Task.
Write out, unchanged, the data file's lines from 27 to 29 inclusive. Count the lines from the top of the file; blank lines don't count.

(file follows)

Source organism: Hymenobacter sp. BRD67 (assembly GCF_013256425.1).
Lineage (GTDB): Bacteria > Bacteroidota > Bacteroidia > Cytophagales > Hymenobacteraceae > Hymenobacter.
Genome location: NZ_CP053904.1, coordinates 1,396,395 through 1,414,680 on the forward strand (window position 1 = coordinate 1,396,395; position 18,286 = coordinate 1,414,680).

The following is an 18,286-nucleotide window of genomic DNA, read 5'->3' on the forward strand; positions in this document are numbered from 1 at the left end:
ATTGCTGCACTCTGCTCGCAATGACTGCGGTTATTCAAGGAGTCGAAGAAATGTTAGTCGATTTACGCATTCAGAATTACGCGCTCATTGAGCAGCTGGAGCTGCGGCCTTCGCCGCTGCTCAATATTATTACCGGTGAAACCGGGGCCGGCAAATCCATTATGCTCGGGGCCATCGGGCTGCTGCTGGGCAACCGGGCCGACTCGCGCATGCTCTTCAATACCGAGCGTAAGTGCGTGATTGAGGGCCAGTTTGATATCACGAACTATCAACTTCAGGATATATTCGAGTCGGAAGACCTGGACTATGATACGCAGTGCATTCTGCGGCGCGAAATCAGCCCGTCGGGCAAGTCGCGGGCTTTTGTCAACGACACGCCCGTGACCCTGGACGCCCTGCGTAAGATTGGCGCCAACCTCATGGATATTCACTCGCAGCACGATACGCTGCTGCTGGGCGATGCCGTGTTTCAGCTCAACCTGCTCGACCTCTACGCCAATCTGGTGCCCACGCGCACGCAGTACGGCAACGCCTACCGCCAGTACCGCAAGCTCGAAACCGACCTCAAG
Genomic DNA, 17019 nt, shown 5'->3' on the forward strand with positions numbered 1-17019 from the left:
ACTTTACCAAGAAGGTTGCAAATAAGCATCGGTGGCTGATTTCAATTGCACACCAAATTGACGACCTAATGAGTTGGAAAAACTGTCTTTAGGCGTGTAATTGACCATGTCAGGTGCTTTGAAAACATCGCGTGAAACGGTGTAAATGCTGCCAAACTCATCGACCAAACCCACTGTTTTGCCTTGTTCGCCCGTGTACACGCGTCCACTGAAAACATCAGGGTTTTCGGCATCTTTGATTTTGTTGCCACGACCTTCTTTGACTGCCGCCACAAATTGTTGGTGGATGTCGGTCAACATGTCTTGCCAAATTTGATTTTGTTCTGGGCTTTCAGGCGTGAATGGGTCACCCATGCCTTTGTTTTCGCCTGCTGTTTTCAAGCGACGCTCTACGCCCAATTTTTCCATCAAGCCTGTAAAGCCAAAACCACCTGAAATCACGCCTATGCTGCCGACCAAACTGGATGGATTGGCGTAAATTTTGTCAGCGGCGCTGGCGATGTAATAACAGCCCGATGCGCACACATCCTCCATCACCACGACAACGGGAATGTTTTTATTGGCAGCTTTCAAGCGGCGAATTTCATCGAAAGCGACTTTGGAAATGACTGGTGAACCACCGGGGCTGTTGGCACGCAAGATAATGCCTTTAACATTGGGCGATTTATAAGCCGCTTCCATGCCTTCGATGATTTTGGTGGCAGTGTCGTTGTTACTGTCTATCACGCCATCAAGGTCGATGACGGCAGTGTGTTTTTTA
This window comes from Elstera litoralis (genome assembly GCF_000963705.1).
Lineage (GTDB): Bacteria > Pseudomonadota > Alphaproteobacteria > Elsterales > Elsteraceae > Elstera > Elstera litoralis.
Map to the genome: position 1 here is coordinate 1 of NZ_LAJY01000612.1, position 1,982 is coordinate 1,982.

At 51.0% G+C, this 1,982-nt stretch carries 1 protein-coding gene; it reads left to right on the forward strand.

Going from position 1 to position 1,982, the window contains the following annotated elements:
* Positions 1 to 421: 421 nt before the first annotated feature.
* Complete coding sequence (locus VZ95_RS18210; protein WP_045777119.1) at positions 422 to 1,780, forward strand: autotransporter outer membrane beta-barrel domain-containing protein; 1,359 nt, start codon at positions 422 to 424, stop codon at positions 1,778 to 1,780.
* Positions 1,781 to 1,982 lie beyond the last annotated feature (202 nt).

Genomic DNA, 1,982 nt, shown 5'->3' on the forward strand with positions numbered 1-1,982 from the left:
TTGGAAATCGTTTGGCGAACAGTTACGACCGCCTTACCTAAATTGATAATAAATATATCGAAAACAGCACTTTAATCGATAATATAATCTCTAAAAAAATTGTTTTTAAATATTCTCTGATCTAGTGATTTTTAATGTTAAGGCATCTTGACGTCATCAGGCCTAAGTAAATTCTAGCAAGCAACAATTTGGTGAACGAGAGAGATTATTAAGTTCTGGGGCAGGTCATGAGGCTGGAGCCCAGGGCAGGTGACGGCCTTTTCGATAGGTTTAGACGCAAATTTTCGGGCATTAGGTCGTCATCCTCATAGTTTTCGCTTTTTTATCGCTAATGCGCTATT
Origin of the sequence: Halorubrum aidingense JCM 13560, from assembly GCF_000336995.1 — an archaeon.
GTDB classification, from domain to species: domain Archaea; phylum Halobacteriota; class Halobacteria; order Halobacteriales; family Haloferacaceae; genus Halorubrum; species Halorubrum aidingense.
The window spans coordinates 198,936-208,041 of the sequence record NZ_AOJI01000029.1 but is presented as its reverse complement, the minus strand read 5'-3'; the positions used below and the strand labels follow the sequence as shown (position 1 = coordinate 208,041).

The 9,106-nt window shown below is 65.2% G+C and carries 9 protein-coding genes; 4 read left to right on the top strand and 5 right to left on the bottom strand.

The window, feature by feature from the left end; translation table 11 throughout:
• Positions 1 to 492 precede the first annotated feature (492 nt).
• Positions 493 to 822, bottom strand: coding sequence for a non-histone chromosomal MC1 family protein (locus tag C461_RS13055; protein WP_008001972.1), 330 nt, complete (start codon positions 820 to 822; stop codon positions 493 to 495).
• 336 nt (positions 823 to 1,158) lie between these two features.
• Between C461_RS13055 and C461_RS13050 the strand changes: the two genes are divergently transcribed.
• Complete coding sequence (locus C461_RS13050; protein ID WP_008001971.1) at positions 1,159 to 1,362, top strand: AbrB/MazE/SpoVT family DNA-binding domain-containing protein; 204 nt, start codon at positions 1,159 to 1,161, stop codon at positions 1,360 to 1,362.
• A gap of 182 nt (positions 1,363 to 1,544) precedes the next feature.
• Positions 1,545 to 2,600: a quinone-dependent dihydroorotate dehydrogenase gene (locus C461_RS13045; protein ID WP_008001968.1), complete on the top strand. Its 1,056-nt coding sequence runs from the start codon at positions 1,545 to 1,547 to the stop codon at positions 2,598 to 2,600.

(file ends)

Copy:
• Complete coding sequence (locus C461_RS13050; protein ID WP_008001971.1) at positions 1,159 to 1,362, top strand: AbrB/MazE/SpoVT family DNA-binding domain-containing protein; 204 nt, start codon at positions 1,159 to 1,161, stop codon at positions 1,360 to 1,362.
• A gap of 182 nt (positions 1,363 to 1,544) precedes the next feature.
• Positions 1,545 to 2,600: a quinone-dependent dihydroorotate dehydrogenase gene (locus C461_RS13045; protein ID WP_008001968.1), complete on the top strand. Its 1,056-nt coding sequence runs from the start codon at positions 1,545 to 1,547 to the stop codon at positions 2,598 to 2,600.